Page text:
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The Failure of Voluntarism

I recently read an article containing a World War II-era poster: “When You Ride Alone You Ride With Hitler.” The authors of the article asked whether governments could use similar powers of persuasion today to discourage energy consumption and thus address climate change.

Michael Lewyn | December 3, 2009, 9am PST
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I recently read an article containing a World War II-era poster: "When You Ride Alone You Ride With Hitler." The authors of the article asked whether governments could use similar powers of persuasion today to discourage energy consumption and thus address climate change.

Because of the significant differences between World War II and climate change, such persuasion is likely to be less successful than it was during World War II. Today, some Americans deny the very existence of climate change, others deny that climate change is related to human conduct, and still others acknowledge the existence of climate change but question the seriousness of this problem. And because climate change is a technically complex issue, citizens unpersuaded of the seriousness of man-made climate change cannot easily be persuaded otherwise. By contrast, American society stood as one against Hitler: there were a social consensus that Hitler was dangerous. As a result, individuals might have been willing to make individual sacrifices to stop Nazism.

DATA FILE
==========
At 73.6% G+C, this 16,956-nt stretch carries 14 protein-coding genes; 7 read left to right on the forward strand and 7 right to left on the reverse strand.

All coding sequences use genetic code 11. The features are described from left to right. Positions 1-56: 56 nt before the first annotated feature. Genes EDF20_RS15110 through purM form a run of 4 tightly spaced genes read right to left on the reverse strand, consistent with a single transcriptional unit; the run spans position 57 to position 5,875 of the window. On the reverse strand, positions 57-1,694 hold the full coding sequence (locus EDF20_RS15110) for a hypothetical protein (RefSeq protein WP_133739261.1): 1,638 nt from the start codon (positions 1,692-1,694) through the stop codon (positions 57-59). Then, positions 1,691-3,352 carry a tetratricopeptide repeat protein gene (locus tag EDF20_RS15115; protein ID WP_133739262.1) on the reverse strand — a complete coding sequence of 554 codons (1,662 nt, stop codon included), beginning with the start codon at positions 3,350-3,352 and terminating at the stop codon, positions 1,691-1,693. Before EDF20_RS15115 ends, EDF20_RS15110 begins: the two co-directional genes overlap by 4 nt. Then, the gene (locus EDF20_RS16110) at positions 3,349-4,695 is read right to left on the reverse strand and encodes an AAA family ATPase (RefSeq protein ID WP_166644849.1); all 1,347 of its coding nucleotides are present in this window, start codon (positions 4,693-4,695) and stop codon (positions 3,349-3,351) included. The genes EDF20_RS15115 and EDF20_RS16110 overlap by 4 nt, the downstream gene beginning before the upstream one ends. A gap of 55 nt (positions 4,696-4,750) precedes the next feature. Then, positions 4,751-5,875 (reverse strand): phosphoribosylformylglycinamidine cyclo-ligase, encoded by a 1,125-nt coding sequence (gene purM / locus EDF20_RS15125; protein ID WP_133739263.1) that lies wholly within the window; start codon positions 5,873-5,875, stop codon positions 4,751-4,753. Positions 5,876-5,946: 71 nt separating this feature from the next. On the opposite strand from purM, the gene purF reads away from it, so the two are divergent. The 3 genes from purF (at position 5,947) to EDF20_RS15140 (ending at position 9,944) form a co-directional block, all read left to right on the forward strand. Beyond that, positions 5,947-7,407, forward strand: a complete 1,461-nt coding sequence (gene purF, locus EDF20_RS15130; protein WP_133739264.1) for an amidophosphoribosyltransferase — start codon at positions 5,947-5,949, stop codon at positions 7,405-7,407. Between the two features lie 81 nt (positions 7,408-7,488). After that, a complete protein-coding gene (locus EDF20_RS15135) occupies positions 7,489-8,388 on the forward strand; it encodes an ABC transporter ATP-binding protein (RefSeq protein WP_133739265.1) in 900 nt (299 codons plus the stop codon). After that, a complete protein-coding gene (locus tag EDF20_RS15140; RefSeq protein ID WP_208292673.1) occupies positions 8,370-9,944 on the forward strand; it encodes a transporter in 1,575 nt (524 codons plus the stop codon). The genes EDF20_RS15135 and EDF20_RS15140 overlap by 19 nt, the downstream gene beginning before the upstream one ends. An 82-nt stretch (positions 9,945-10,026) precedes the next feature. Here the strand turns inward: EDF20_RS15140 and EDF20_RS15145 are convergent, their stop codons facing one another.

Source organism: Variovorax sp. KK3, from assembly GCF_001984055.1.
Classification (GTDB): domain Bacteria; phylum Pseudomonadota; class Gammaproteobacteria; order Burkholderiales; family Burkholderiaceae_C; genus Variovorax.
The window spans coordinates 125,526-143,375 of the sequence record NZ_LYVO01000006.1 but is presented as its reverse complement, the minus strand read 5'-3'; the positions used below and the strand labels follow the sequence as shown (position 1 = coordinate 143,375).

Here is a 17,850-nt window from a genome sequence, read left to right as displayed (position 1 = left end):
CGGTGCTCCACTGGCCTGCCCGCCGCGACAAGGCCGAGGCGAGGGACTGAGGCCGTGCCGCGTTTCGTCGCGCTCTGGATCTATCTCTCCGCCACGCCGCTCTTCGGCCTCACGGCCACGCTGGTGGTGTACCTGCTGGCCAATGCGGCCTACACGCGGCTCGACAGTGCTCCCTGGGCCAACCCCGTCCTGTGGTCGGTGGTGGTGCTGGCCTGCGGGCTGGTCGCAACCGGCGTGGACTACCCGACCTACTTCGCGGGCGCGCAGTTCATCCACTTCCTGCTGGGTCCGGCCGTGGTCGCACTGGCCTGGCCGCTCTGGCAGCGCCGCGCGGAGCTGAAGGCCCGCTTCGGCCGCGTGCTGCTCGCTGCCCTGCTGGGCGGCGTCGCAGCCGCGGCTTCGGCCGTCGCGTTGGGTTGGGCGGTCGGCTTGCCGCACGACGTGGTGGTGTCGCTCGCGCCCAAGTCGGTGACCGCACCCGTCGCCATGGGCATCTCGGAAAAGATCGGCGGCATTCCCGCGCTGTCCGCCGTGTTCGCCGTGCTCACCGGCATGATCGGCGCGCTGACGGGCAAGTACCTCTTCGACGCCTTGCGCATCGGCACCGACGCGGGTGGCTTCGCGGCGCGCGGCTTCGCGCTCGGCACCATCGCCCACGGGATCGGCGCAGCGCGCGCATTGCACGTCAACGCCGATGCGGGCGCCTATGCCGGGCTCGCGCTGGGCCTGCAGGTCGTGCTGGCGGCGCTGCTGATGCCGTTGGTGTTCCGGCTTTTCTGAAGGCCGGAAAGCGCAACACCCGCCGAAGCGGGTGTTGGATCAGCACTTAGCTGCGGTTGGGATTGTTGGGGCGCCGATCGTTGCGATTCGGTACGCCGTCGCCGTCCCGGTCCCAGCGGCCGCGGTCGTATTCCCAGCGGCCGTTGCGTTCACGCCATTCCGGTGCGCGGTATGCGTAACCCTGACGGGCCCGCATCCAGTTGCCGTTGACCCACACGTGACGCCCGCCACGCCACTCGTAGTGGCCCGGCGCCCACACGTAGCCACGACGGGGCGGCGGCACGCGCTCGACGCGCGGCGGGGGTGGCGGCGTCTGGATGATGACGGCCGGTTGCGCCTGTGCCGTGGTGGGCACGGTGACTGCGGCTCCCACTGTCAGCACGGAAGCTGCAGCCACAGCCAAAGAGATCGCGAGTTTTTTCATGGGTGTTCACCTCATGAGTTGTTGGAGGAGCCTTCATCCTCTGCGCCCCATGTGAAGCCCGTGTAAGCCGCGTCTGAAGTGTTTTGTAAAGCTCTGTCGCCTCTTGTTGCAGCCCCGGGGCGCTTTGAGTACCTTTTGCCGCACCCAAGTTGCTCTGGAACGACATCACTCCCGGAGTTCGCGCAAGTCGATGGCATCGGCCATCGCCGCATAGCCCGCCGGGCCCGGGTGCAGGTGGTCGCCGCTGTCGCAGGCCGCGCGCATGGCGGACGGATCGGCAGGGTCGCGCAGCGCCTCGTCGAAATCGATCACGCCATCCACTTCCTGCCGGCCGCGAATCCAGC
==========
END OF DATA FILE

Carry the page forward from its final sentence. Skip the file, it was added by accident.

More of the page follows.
Moreover, the Hitler poster was backed up by the law: during World War II, gasoline was rationed. Thus, a rational driver would carpool in order to avoid using up a week's ration in just a day or two. Moreover, transportation and land use systems supported the Hitler poster. Jobs were more likely to be centered in one area, a regional downtown, thus making carpooling more practical. And because suburbia was far less extensive than today, a driver's friends might live nearby, thus making easy pickups feasible. Indeed, solo driving is so much part of today's culture that (in my personal experience) environmentalism focused on individual or local government action seems to have deemphasized the issue.

By contrast, other environmental crusades seem to have received more popular support: usually those related to middle-class concerns about waste and cleanliness. For example, recycling bins are widespread even in the United States, and every few years some consumer product or other is widely vilified as wasteful; today, plastic bags and bottled water seem to be common targets of disdain.

So perhaps the poster is somewhat relevant to today: some people can be persuaded to voluntarily limit consumption in some ways- but only where such activism already fits comfortably into their lives and worldviews. So for example, any public relations campaign related to waste is likely to be somewhat successful, because the North American middle class already detests litter and obvious waste. By contrast, environmentalist attempts to persuade people to limit consumption widely viewed as integral to suburban middle-class lifestyles (such as driving) will fail. This is not to say, of course, that public policy cannot affect travel patterns- but actual changes in public policy (such as mixed-use zoning and improved public transit) are far more likely to change travel patterns than will appeals to conscience.

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